After a four-year battle to maintain control over who can share living quarters at its Albert Einstein College of Medicine, Yeshiva University quietly changed its policy this month, avoiding a trial in the lawsuit brought by lesbian students who claimed discrimination.
Under the previous policy, unmarried couples were allowed to share housing only if both parties were students at the college.
But the university is unclear about whether its new liberal policy (which allows students to room with anyone with whom they have an "interdependent" and "long-term" relationship) will extend to all its campuses.
"No one has asked us thus far," said Peter Ferrara, a university spokesman. "No one at Cardozo has made the kind of request that was made at Einstein," he said, referring to YU’s Benjamin Cardozo Law School.
In addition to Einstein and Cardozo, YU has 15 other affiliated institutions on four campuses. They include Stern College for Women, Yeshiva College, Sy Syms School of Business, Wurzweiler School of Social Work and the Rabbi Isaac Elchanan Theological Seminary, among others. Nearly half of the combined annual enrollment of 6,500 are housed by the university.
If other students request to room with a non-student other than a spouse, "I’m sure our dealings will be as equitable as possible," said Ferrara.
The lawsuit by Maggie Jones and Sara Levin, who each wanted to room with partners not enrolled at the college, had been dismissed by two New York courts, but was reinstated by the state’s Court of Appeals last July.
Ferrara declined to say why the university changed its policy now, or whether its lawyers had assessed that it was a losing battle.
But the change represents a sharp reversal for the 116-year-old university, which had maintained that the housing rule was not discriminatory because it applied to unmarried heterosexual pairs as well as gay couples. The lower courts agreed, although state Attorney Gen eral Eliot Spitzer sided with the plaintiffs, saying the policy had a "disparate impact" on gay couples who are legally unable to marry.
There was speculation that the university, which has struggled for an image that balances modernity with strict halachic compliance, would continue the battle to its conclusion.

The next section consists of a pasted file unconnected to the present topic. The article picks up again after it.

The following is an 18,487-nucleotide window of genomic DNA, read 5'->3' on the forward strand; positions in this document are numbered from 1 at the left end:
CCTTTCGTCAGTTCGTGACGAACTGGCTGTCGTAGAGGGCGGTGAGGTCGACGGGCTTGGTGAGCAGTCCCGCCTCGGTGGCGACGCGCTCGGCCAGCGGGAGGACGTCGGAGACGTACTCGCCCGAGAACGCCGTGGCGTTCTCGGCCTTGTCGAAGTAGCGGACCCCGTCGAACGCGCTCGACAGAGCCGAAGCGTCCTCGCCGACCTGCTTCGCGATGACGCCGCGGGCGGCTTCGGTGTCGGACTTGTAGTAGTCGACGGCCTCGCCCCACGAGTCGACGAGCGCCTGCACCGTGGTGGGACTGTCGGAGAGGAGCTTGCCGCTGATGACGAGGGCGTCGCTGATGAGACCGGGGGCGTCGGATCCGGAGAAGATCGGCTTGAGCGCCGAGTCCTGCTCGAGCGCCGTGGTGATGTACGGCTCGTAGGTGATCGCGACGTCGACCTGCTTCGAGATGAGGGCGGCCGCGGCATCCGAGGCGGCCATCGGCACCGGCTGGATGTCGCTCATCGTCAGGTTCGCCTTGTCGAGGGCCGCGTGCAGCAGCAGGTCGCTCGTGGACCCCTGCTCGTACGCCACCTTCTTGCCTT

Instead, Yeshiva amended its policy to allow non-students to reside in Einstein housing, "including a spouse and dependent children or any other person with whom the student maintains a genuine close and interdependent relationship that is, or is intended to be long-term," according to an excerpt from a draft of the policy read by Ferrara on the phone. He declined to make the draft available to The Jewish Week.
The suit has not been dropped, and lawyers for both sides said they were discussing how much compensation, if any, would be awarded the plaintiffs.
"We are hoping to resolve the case short of litigation," said James Essecks of the American Civil Liberties Union, who represented Jones and Levin. Both women have completed their studies at the university. "There were out-of-pocket costs for housing and commuting, and extra books. They didn’t have access to the library because they were living two boroughs away."
But Yeshiva’s lawyer, Mark Jacoby, said he anticipated a quick end to the suit, which has been a public relations albatross for the university.
"The gist of what they were looking for is moot because of the change in policy," said Jacoby. "I don’t anticipate that the lawsuit will continue."
Jacoby said the change of policy came because, "The college believed its mission is to train medical students and that the diversion of students and administration from that mission in a lawsuit is not something that was desirable."
Harvey Blitz, president of the Orthodox Union, which filed a brief in support of YU, said he was disappointed by the development.
"They should have litigated this to a conclusion," said Blitz. "The position they took originally was correct and they should have defended that position…."
But Blitz, an attorney, said he understood that YU’s lawyers may have viewed the case as unwinnable. The OU believes that accommodating gay couples amounts to "promotion of the gay and lesbian lifestyle," which is "inconsistent with Orthodox Jewish principles" and that the new policy eliminates marriage as "a legally recognizable standard," said Blitz.
But Essecks, the ACLU lawyer, said the new policy is "a broad, general policy that recognizes that you don’t have to draw a line solely at marriage [and] you can have a more humane policy that recognizes the full diversity of students."